Making mistakes in health care tends to be frowned upon more than any other career, the general public simply do not tolerate any form of mistakes which could threaten the life of their love one, or anything which could disfigure or cause pain and discomfort. We are only human, and humans make mistakes, this is not taken into consideration when you make a mistake in the hospital. Upper management will act swiftly. Nurses do get terminated quickly when mistakes happen, especially when a death occurs. It is the first response by management and the legal department of the hospital. At times the error is investigated, with the RN in question being suspended-normally without pay.  Times are changing, with Hospitals encouraging staff to report near misses and errors, with the aim to prevent medication errors. Encouragement to self-report medication errors is more often seen in hospitals these days, with reports going to the risk management department who investigate the probability of it happening again. Often policy and procedures/protocols/guidelines will be implemented or changed to prevent further occurrences. Research has shown medication errors increase when work more than 12 hours.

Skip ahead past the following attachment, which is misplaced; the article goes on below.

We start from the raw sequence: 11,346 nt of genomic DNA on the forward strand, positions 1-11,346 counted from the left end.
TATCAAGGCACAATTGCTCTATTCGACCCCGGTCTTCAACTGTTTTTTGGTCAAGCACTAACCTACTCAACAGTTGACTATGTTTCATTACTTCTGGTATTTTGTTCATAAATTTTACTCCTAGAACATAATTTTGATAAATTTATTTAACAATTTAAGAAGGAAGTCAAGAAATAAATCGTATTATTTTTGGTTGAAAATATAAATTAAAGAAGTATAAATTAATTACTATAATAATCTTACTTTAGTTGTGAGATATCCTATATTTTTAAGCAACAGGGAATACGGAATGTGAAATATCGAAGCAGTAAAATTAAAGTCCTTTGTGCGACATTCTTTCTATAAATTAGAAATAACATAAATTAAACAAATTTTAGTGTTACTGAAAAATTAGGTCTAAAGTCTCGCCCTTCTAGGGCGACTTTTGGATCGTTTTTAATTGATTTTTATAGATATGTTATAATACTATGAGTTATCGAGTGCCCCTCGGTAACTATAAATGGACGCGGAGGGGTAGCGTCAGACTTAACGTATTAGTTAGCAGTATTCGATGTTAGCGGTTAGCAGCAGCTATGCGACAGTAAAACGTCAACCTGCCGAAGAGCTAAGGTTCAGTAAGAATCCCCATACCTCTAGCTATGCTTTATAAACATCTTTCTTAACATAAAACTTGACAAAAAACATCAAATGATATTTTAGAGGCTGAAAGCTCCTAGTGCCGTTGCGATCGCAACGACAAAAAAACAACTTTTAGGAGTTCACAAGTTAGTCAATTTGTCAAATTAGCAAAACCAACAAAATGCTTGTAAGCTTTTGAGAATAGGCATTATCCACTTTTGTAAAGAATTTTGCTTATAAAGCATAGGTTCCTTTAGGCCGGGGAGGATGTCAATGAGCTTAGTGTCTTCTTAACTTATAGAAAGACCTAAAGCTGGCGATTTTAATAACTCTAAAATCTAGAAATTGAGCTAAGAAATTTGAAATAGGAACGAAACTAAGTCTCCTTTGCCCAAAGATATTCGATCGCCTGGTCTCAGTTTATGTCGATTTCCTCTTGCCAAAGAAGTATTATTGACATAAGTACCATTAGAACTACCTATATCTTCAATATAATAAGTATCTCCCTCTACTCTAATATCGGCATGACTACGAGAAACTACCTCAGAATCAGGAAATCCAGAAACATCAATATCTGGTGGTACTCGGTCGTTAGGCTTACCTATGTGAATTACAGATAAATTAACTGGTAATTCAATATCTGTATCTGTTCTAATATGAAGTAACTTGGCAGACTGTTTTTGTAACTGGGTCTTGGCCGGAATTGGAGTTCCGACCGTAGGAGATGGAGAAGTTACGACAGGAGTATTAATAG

Always remember the five R’s:


  1. Right patient

    Check name bands do not give medication to a patient without a name band. Ask them their name and DOB if they are able to confirm-make sure the name band and the patient match up! Verify the patient details with the MAR. You can never be too careful. Check their allergies!

  2. Right Drug

    Make sure you have the correct drug! If the medication was dispensed out of the Pixis remember a human had to load the Pixis-they can make mistakes too! 

  3. Right Dose

    Check to make sure you have the right strength of drug, the right amount of the drug and the expiry date of the drug. This is especially important if you are administering it IV. Know the therapeutic strength of the drug you are giving-double check orders.

  4. Right time

    Give drugs on time, check when the patient last had the drug. Giving a drug too soon can have serious consequences and potentially lead to overdose. Giving a drug too late is not therapeutic.

  5. Right Route

    Make sure you know if drug is to be given orally, PR, PV, SC, IM, IV and so on! There are many routes drugs can be given. IV drug errors are instant and very difficult to reverse. Respect medication which is given IV-our drugs tend to be powerful.

If you ever find yourself in any kind of Legal issues please contact Illinois Nurse Defense Attorney James Goldberg at 312-735 -1185 or visit his website for more information.